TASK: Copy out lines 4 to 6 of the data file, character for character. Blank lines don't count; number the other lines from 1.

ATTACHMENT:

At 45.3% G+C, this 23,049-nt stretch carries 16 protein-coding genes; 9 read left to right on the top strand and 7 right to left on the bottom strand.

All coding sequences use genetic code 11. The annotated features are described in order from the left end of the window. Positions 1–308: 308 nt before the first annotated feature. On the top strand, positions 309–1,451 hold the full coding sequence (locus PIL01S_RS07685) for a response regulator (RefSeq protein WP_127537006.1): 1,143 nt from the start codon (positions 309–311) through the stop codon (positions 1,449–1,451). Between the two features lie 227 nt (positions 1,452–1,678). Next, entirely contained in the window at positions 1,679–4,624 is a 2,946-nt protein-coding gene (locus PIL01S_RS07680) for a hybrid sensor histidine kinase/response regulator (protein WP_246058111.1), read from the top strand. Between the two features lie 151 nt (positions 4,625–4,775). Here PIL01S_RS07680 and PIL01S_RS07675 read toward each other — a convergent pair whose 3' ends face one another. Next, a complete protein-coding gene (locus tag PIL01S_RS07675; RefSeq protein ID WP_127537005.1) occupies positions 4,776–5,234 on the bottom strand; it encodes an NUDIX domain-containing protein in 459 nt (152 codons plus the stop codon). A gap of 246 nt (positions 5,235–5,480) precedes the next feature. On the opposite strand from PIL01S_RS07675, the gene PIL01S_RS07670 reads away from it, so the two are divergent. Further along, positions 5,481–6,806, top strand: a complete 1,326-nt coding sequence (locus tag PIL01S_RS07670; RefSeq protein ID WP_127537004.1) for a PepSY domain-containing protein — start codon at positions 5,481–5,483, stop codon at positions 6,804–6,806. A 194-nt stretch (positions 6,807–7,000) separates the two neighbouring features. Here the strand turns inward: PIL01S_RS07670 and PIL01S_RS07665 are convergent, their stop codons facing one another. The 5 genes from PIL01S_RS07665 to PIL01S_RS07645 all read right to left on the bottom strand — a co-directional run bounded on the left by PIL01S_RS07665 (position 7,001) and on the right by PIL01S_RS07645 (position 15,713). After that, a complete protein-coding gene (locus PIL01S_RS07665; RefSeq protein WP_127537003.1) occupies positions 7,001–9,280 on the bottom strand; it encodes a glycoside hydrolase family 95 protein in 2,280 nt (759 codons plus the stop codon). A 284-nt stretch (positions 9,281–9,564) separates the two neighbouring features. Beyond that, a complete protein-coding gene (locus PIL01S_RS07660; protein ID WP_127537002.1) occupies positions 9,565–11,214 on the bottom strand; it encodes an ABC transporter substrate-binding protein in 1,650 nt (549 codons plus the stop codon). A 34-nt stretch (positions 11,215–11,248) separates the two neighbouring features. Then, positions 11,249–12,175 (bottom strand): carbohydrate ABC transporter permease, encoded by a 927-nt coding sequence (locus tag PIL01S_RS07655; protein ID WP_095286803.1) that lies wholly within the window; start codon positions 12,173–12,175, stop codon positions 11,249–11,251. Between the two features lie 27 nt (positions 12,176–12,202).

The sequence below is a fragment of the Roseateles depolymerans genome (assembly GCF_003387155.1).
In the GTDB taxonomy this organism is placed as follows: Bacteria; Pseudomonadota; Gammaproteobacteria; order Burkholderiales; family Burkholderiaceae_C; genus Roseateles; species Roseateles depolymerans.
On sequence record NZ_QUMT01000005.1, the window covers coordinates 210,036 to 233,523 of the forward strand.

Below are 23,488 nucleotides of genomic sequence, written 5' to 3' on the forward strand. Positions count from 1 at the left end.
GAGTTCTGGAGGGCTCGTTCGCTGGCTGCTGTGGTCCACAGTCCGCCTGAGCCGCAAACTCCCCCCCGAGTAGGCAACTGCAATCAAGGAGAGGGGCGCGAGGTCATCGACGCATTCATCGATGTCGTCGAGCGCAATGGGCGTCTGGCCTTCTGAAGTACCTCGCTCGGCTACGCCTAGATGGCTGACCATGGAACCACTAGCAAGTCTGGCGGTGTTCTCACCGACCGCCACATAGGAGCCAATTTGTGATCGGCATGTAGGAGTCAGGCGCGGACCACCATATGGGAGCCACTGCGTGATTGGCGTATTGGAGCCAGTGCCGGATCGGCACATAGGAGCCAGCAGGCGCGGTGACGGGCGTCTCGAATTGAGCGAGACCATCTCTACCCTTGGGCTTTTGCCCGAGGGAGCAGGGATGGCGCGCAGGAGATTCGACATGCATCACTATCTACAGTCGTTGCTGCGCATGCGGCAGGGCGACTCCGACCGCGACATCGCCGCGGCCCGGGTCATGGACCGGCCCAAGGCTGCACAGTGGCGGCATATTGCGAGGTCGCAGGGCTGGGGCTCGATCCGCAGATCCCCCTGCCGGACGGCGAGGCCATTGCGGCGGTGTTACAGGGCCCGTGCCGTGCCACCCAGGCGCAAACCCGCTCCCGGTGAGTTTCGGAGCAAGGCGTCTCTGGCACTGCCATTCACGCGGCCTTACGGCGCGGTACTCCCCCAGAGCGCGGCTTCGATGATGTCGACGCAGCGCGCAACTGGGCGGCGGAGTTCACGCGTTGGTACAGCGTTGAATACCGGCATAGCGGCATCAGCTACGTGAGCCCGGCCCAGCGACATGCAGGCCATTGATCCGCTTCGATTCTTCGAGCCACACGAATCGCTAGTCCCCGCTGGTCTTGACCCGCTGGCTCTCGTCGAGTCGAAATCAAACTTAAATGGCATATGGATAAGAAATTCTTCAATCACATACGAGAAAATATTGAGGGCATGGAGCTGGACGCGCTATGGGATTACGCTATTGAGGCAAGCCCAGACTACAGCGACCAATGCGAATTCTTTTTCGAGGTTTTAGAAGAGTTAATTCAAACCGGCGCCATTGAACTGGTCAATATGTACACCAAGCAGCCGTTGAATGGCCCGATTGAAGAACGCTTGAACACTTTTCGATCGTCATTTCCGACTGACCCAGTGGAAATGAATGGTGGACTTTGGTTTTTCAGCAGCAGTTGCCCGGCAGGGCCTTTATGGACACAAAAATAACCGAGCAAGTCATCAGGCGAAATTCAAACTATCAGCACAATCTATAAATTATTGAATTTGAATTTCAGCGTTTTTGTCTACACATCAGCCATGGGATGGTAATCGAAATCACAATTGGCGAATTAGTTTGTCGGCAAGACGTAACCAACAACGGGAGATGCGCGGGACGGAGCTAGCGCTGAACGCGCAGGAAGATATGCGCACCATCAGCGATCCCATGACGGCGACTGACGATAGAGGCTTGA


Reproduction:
In the GTDB taxonomy this organism is placed as follows: Bacteria; Pseudomonadota; Gammaproteobacteria; order Burkholderiales; family Burkholderiaceae_C; genus Roseateles; species Roseateles depolymerans.
On sequence record NZ_QUMT01000005.1, the window covers coordinates 210,036 to 233,523 of the forward strand.

Below are 23,488 nucleotides of genomic sequence, written 5' to 3' on the forward strand. Positions count from 1 at the left end.